Following the completion of his expedition to Issyk-kul and Kulja and his return to Omsk, Valkihanov was ordered to report directly to St. Petersburg. He arrived there in 1857 and submitted formal reports to the Tsarist government. Realizing the potential of an officer with innate insight into the geography, customs and languages of the region, the famous explorer P. P. Semonov recommended Valikhanov receive full membership to the Imperial Russian Geographical Society. At the same time, the Governor-General of Western Siberia, G. Kh. Gasfort, suggested to the Ministry of War and Foreign Affairs that Valikhanov immediately lead another expedition to the remote and fabled Silk Road oasis of Kashgar in Chinese Central Asia, where the Uyghurs had recently begun a series of violent revolts against their Manchu yoke.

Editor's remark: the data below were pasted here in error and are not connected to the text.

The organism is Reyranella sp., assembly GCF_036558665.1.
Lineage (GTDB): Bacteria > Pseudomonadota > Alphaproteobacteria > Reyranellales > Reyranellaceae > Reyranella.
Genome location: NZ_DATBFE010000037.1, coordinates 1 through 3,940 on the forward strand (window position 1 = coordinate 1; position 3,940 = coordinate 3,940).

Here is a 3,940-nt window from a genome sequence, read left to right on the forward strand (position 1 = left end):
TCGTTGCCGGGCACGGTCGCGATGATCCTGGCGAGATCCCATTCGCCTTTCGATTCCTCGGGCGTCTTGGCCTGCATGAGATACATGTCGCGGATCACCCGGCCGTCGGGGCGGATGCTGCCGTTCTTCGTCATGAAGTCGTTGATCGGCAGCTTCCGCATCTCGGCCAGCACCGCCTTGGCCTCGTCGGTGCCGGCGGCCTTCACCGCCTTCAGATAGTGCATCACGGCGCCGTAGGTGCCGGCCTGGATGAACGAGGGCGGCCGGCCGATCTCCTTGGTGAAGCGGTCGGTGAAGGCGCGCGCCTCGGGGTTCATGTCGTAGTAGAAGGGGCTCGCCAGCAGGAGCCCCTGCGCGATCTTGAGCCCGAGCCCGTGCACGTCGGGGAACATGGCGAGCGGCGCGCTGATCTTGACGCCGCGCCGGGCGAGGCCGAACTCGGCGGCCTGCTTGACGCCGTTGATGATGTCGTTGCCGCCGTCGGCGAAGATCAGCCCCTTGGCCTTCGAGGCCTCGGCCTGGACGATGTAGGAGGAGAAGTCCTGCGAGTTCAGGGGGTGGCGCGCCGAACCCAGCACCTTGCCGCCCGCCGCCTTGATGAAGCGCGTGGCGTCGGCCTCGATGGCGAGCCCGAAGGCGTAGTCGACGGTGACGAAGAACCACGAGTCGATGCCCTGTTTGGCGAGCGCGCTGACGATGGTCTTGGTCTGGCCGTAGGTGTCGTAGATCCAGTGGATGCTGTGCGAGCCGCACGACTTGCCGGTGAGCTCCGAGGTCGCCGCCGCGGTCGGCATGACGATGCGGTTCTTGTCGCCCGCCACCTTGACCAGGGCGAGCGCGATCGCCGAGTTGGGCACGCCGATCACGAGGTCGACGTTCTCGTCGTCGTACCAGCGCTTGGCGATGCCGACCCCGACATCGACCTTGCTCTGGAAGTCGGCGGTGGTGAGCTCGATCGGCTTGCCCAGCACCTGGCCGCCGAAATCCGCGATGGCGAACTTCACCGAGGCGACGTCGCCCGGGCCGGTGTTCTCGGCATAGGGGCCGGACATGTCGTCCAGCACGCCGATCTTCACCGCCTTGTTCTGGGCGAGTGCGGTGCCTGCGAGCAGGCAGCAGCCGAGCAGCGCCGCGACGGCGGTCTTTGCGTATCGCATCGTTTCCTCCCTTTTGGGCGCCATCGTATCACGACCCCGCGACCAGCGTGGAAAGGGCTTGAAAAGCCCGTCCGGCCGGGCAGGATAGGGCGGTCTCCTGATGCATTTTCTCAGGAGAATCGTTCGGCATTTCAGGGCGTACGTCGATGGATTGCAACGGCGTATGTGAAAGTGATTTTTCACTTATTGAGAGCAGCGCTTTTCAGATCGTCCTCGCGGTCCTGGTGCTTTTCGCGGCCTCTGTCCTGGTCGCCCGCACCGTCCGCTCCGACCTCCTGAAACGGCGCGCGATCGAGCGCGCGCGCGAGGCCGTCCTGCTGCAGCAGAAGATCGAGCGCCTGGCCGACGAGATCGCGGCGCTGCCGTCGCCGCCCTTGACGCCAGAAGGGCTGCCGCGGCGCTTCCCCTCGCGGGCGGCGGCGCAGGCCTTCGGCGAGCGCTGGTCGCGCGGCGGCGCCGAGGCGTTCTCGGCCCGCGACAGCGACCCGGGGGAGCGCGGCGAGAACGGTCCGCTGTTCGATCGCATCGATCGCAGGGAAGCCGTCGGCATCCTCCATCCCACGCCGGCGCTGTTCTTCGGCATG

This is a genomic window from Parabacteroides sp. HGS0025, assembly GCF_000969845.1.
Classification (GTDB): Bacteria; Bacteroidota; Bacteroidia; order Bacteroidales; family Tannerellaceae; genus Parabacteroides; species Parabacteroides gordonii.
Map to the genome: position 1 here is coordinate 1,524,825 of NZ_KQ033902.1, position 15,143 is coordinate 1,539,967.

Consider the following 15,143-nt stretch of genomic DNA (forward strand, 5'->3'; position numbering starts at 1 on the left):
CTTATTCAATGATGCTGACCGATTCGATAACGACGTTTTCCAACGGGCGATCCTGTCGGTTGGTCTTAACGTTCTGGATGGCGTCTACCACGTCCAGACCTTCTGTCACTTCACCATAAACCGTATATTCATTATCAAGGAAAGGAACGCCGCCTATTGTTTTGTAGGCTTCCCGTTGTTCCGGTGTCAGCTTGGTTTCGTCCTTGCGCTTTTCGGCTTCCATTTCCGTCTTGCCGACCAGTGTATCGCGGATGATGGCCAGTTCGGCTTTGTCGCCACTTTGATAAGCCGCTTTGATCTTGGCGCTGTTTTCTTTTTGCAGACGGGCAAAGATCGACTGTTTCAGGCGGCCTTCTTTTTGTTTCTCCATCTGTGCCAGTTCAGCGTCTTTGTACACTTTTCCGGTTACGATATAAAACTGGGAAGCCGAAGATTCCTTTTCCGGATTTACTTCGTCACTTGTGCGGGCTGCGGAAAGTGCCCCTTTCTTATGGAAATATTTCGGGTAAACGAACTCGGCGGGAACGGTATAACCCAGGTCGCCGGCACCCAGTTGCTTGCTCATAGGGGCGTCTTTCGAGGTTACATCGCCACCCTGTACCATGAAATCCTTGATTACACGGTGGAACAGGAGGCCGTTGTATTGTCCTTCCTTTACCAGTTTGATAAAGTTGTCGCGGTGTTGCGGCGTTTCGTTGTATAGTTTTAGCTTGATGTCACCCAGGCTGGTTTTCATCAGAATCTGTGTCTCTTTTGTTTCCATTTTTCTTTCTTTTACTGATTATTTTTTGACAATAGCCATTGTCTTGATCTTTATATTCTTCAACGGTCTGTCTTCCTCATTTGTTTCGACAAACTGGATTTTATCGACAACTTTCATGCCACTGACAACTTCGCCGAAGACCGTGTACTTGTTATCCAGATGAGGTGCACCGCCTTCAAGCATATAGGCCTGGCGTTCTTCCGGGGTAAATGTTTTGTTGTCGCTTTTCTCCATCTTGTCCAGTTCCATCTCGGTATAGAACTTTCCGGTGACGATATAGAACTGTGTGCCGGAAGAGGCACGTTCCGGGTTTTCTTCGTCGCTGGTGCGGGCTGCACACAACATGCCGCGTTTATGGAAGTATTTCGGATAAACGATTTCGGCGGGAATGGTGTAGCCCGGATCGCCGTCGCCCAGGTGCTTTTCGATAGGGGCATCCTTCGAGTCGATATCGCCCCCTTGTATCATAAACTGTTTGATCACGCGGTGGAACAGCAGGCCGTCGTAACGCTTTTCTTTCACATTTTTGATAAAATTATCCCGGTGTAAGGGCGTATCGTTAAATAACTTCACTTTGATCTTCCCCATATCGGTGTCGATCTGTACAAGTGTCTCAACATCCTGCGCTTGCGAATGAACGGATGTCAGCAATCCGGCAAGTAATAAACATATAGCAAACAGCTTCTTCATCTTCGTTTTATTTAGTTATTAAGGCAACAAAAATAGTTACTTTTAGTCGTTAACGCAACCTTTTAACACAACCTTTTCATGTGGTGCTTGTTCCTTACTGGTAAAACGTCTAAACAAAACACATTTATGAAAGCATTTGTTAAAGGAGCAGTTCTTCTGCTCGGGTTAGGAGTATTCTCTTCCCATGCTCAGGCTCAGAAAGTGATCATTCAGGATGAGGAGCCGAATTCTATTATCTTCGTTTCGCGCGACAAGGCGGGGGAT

On June 28, 1858, Valikhanov began the expedition that would lead him to instant fame throughout Europe and into the pages of history. Serving as a decoy to the geo-political intentions of the mission, Valikhanov embarked with a caravan of 43 men, 101 camels and 65 horses. Following his successful passage through the Chinese border without suspicion, the caravan arrived in Kashgar in early October of 1858. Over the course of a half-year, Valikhanov took meticulous notes regarding major towns, including maps, the goods in the bazaars, the languages spoken and the customs practiced.
Forced to leave under increased rumors of espionage, Valikhanov and his caravan left Kashgar and arrived unharmed at Fort Vornoe (present-day Almaty) on April 12, 1859. In 1861, Valikhanov formally published “Sketches of Dzhungaria” and “The Condition of Altyshar, or The Six Eastern Cities of the Chinese Province of Nan-lu (Little Bukhara)” in 1858-1859. These were translated into English by the time of this great explorer’s untimely death less than four years later.
View map of expedition